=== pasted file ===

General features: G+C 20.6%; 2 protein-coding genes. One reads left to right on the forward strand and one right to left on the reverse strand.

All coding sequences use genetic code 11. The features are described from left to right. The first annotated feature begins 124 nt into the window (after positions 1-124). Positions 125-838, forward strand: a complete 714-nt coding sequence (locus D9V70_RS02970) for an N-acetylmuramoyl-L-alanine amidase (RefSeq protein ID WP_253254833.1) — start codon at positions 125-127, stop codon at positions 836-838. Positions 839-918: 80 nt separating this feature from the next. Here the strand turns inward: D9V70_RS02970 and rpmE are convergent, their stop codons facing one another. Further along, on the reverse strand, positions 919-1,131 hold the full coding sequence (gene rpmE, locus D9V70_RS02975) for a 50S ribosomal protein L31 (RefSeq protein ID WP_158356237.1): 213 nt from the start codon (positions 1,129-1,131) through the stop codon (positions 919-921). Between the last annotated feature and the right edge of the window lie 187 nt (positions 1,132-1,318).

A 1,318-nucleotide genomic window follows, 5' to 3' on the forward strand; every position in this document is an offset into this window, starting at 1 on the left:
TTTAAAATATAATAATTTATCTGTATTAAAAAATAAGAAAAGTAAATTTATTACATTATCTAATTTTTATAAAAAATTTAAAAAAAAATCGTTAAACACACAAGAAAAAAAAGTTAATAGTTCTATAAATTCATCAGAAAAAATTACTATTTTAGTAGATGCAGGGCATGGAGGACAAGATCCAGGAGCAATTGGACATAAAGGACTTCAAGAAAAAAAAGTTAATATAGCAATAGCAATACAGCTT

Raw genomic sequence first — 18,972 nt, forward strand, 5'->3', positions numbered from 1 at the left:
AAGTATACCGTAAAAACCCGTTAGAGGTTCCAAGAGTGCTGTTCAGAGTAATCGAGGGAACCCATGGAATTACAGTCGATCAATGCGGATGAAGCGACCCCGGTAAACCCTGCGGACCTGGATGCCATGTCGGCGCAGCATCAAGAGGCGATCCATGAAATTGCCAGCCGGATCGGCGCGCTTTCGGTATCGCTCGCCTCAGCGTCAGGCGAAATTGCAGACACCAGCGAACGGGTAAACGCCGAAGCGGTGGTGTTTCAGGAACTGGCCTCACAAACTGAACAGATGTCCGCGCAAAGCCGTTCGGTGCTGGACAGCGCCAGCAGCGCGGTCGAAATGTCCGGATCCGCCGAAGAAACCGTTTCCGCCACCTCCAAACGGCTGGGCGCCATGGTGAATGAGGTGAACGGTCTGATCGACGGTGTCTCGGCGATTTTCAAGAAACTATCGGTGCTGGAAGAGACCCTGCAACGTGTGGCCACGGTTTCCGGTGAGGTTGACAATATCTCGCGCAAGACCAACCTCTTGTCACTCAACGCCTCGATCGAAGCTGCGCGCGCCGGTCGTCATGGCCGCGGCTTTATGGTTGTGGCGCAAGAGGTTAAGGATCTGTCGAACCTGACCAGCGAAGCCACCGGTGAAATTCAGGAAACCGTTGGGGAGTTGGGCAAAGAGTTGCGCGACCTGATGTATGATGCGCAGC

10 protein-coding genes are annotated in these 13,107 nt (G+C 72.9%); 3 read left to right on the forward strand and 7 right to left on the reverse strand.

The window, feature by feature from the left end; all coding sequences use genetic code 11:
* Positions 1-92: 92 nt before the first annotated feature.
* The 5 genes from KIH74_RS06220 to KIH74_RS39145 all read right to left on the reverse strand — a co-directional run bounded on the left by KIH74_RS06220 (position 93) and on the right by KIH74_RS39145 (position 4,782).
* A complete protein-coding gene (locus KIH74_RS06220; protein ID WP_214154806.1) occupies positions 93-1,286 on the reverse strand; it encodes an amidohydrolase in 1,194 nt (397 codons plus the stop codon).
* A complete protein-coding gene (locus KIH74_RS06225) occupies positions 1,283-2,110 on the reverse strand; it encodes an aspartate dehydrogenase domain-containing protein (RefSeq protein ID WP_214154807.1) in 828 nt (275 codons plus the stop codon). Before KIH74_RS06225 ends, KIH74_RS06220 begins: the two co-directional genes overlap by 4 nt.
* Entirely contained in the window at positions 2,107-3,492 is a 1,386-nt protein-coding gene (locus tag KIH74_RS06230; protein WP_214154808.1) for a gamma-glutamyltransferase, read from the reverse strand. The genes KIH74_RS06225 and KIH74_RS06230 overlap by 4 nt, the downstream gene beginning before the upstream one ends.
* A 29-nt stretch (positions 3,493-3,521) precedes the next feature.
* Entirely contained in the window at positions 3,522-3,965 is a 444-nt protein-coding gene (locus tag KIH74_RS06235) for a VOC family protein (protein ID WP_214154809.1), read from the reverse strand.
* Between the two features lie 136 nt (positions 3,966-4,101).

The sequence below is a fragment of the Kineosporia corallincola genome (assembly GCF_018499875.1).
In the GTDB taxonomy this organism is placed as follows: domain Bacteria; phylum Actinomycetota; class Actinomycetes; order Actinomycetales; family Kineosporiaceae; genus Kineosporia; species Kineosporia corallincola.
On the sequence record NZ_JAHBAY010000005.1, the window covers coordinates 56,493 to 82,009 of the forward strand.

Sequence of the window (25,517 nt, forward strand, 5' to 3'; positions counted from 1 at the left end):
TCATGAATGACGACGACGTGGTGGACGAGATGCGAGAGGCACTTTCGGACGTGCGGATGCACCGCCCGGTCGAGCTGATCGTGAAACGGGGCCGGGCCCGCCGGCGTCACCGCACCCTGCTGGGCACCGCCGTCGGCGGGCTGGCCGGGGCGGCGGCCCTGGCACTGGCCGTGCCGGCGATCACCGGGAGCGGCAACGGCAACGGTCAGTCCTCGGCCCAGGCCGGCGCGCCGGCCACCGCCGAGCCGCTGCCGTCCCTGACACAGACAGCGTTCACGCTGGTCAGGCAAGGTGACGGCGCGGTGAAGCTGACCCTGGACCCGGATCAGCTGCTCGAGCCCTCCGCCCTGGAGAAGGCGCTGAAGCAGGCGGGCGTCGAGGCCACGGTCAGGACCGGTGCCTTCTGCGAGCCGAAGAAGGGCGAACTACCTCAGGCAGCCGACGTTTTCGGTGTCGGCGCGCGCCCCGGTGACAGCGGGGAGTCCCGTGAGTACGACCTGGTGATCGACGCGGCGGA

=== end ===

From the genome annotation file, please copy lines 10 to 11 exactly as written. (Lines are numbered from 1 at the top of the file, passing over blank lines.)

* The 5 genes from KIH74_RS06220 to KIH74_RS39145 all read right to left on the reverse strand — a co-directional run bounded on the left by KIH74_RS06220 (position 93) and on the right by KIH74_RS39145 (position 4,782).
* A complete protein-coding gene (locus KIH74_RS06220; protein ID WP_214154806.1) occupies positions 93-1,286 on the reverse strand; it encodes an amidohydrolase in 1,194 nt (397 codons plus the stop codon).